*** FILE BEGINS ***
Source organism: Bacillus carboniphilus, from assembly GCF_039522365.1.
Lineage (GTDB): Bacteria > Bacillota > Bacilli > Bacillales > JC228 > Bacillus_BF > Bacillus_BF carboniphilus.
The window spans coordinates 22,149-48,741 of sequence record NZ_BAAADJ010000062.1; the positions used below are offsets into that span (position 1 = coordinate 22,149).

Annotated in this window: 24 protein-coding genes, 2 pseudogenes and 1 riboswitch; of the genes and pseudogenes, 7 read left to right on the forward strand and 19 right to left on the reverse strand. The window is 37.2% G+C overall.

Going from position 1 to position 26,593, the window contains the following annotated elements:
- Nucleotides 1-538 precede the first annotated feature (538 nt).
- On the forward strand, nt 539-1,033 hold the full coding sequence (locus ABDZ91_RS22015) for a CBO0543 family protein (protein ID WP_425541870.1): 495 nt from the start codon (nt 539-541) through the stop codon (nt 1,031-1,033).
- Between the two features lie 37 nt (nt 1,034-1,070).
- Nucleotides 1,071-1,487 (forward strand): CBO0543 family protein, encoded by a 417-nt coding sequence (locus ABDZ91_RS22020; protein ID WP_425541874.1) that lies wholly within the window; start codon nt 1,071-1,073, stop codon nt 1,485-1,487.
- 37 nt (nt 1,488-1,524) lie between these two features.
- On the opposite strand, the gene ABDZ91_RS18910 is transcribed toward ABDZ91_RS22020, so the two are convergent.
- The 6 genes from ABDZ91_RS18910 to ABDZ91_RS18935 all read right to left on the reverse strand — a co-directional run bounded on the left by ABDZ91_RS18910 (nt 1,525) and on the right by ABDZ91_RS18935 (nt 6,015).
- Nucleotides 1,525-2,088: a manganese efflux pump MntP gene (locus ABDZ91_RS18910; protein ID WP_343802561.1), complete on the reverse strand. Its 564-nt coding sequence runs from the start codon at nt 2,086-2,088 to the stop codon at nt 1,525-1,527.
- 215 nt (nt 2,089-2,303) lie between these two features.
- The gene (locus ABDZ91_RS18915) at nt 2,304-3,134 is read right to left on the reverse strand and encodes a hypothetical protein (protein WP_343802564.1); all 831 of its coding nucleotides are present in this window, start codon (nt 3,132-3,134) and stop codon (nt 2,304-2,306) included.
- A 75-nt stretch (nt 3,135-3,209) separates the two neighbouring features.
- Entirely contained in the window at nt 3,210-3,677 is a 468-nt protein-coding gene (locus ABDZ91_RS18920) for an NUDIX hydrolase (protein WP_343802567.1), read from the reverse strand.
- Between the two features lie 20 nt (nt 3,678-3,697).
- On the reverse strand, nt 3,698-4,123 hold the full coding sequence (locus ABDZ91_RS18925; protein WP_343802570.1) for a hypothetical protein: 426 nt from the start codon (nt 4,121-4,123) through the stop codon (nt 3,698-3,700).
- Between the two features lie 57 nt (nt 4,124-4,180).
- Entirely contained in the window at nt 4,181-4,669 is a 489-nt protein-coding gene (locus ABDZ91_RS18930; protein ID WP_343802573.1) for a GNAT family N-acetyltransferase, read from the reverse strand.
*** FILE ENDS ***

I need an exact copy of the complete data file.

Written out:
Source organism: Bacillus carboniphilus, from assembly GCF_039522365.1.
Lineage (GTDB): Bacteria > Bacillota > Bacilli > Bacillales > JC228 > Bacillus_BF > Bacillus_BF carboniphilus.
The window spans coordinates 22,149-48,741 of sequence record NZ_BAAADJ010000062.1; the positions used below are offsets into that span (position 1 = coordinate 22,149).

Annotated in this window: 24 protein-coding genes, 2 pseudogenes and 1 riboswitch; of the genes and pseudogenes, 7 read left to right on the forward strand and 19 right to left on the reverse strand. The window is 37.2% G+C overall.

Going from position 1 to position 26,593, the window contains the following annotated elements:
- Nucleotides 1-538 precede the first annotated feature (538 nt).
- On the forward strand, nt 539-1,033 hold the full coding sequence (locus ABDZ91_RS22015) for a CBO0543 family protein (protein ID WP_425541870.1): 495 nt from the start codon (nt 539-541) through the stop codon (nt 1,031-1,033).
- Between the two features lie 37 nt (nt 1,034-1,070).
- Nucleotides 1,071-1,487 (forward strand): CBO0543 family protein, encoded by a 417-nt coding sequence (locus ABDZ91_RS22020; protein ID WP_425541874.1) that lies wholly within the window; start codon nt 1,071-1,073, stop codon nt 1,485-1,487.
- 37 nt (nt 1,488-1,524) lie between these two features.
- On the opposite strand, the gene ABDZ91_RS18910 is transcribed toward ABDZ91_RS22020, so the two are convergent.
- The 6 genes from ABDZ91_RS18910 to ABDZ91_RS18935 all read right to left on the reverse strand — a co-directional run bounded on the left by ABDZ91_RS18910 (nt 1,525) and on the right by ABDZ91_RS18935 (nt 6,015).
- Nucleotides 1,525-2,088: a manganese efflux pump MntP gene (locus ABDZ91_RS18910; protein ID WP_343802561.1), complete on the reverse strand. Its 564-nt coding sequence runs from the start codon at nt 2,086-2,088 to the stop codon at nt 1,525-1,527.
- 215 nt (nt 2,089-2,303) lie between these two features.
- The gene (locus ABDZ91_RS18915) at nt 2,304-3,134 is read right to left on the reverse strand and encodes a hypothetical protein (protein WP_343802564.1); all 831 of its coding nucleotides are present in this window, start codon (nt 3,132-3,134) and stop codon (nt 2,304-2,306) included.
- A 75-nt stretch (nt 3,135-3,209) separates the two neighbouring features.
- Entirely contained in the window at nt 3,210-3,677 is a 468-nt protein-coding gene (locus ABDZ91_RS18920) for an NUDIX hydrolase (protein WP_343802567.1), read from the reverse strand.
- Between the two features lie 20 nt (nt 3,678-3,697).
- On the reverse strand, nt 3,698-4,123 hold the full coding sequence (locus ABDZ91_RS18925; protein WP_343802570.1) for a hypothetical protein: 426 nt from the start codon (nt 4,121-4,123) through the stop codon (nt 3,698-3,700).
- Between the two features lie 57 nt (nt 4,124-4,180).
- Entirely contained in the window at nt 4,181-4,669 is a 489-nt protein-coding gene (locus ABDZ91_RS18930; protein ID WP_343802573.1) for a GNAT family N-acetyltransferase, read from the reverse strand.